Israeli police spokesperson Micky Rosenfeld “shared a photo on social media following the incident of two kitchen knives scattered amongst school papers at the scene of the incident,” the Ma’an News Agency reported, adding that “The knives appeared to be clean, with no signs of blood.”

Israel brought charges of attempted murder against two other Palestinian children, aged 14 and 16, after they allegedly “attacked four young Jews from behind” at Jerusalem’s Damascus Gate last month, lightly wounding a 17-year-old US citizen “who had just moved to Israel to join the army,” according to Haaretz.

“The indictment alleged that the two carried out the attack after having watched video of Israeli soldiers degrading Palestinian women,” the newspaper reported.

“Culture of death”

Israeli Prime Minister Benjamin Netanyahu has repeatedly blamed Palestinian incitement for the surge in deadly violence, asserting this week that “Terror is not a result of occupation” and instead “stems from a culture of death.”

Israel’s military and intelligence agencies have been unable to prevent attacks waged by Palestinians independent of command from any armed group.

Israel’s domestic spy agency, the Shin Bet, distributed a poster in an East Jerusalem village last week warning parents to prevent their children from being brainwashed and led to carry out attacks.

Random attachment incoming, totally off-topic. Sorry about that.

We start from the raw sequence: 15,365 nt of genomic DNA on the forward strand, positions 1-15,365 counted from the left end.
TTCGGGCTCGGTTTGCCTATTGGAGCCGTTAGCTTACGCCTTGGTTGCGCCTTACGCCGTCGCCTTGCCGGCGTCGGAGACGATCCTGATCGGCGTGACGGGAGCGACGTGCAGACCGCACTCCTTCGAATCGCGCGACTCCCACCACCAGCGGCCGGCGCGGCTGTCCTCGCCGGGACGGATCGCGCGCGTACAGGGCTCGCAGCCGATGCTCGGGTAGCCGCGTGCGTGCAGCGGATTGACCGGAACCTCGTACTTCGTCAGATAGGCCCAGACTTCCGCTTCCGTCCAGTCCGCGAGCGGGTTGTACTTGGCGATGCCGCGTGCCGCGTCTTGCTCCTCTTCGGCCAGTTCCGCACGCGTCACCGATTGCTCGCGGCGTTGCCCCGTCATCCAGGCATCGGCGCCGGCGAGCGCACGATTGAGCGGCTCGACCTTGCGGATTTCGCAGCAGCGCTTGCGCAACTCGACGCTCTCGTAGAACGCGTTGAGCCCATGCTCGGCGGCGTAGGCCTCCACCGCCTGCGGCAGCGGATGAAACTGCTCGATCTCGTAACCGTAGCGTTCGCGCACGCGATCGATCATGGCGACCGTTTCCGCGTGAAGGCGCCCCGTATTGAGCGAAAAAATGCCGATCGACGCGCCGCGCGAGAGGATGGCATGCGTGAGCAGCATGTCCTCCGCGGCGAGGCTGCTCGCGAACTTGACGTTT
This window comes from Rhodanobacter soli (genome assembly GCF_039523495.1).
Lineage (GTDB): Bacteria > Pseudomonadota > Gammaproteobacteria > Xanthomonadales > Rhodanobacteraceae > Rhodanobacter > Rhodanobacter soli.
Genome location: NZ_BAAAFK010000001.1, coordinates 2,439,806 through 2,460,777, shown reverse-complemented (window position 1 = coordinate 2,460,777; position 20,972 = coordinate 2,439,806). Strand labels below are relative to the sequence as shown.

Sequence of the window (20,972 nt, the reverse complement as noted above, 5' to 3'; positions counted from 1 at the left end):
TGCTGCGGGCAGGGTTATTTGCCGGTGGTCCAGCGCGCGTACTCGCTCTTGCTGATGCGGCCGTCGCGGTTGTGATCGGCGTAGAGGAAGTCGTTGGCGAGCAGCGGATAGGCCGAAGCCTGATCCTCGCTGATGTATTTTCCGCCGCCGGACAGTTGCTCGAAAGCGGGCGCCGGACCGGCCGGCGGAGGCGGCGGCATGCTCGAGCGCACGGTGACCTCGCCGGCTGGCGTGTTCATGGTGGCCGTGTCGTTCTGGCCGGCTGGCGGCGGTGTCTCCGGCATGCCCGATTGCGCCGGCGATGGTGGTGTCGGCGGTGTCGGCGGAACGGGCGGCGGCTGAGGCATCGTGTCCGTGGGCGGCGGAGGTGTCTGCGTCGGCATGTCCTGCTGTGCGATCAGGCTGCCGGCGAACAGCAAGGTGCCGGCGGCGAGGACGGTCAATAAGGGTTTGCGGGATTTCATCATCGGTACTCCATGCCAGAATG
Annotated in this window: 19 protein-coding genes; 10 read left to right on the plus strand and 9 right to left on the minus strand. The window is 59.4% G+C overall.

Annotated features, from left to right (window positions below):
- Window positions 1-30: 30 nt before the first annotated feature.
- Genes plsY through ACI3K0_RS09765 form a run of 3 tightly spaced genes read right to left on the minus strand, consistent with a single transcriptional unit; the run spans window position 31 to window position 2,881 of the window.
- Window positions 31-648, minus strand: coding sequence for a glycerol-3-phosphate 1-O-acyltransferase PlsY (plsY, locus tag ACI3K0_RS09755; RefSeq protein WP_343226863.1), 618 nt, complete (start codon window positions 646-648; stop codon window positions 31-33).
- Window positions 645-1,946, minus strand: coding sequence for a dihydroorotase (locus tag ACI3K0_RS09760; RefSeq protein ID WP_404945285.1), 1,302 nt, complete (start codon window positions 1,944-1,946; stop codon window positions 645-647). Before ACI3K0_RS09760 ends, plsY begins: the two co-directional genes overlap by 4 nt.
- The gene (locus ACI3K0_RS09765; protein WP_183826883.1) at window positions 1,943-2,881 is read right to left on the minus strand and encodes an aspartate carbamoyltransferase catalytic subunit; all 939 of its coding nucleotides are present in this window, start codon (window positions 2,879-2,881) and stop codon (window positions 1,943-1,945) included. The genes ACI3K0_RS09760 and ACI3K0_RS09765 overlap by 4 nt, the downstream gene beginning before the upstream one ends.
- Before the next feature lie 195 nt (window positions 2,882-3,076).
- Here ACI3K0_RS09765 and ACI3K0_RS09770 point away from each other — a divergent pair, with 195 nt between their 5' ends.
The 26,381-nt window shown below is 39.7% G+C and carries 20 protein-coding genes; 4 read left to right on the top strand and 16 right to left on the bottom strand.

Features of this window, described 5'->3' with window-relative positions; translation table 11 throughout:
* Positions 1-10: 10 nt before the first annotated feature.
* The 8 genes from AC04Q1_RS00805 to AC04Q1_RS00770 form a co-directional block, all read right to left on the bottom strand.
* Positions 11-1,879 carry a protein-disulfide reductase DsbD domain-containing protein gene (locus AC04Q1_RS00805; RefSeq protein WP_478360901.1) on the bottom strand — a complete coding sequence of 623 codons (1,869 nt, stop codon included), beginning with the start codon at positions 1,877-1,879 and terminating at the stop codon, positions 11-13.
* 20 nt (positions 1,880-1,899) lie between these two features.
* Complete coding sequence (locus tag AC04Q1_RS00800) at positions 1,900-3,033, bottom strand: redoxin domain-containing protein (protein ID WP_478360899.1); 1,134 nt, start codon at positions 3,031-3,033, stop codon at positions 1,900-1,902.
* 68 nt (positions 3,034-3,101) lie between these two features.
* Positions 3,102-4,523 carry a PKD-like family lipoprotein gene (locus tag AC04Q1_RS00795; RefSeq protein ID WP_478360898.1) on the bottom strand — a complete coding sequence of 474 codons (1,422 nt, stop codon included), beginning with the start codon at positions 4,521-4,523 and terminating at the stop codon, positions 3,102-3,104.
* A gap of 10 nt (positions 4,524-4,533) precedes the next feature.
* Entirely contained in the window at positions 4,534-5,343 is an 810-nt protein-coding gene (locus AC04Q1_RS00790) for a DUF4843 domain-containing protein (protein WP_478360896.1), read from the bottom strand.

“The poster calls on parents to keep track of their children’s activities and behavior, and to check their Facebook profiles and the content they are exposed to. It also tells them to prevent youngsters from watching Al-Aqsa TV (the Hamas-run television channel) and similar programs ‘that brainwash the children of the next generation,’” Haaretz reported.

“Shin Bet coordinators and police intelligence officers in Jerusalem occasionally use notices in order to pass on messages to residents. Usually, however, these posters are quickly torn down by locals,” Haaretz added.

Meanwhile, on Tuesday, Israel’s parliament, the Knesset, summoned members of the Foreign Press Association over “biased coverage” of recent developments.

“Parliamentary subcommittee hearings that start from the premise that the foreign media are biased tend to look like poorly conceived witch hunts,” the press association retorted.


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Maureen Clare Murphy

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Maureen Clare Murphy is the managing editor of The Electronic Intifada and lives in Chicago.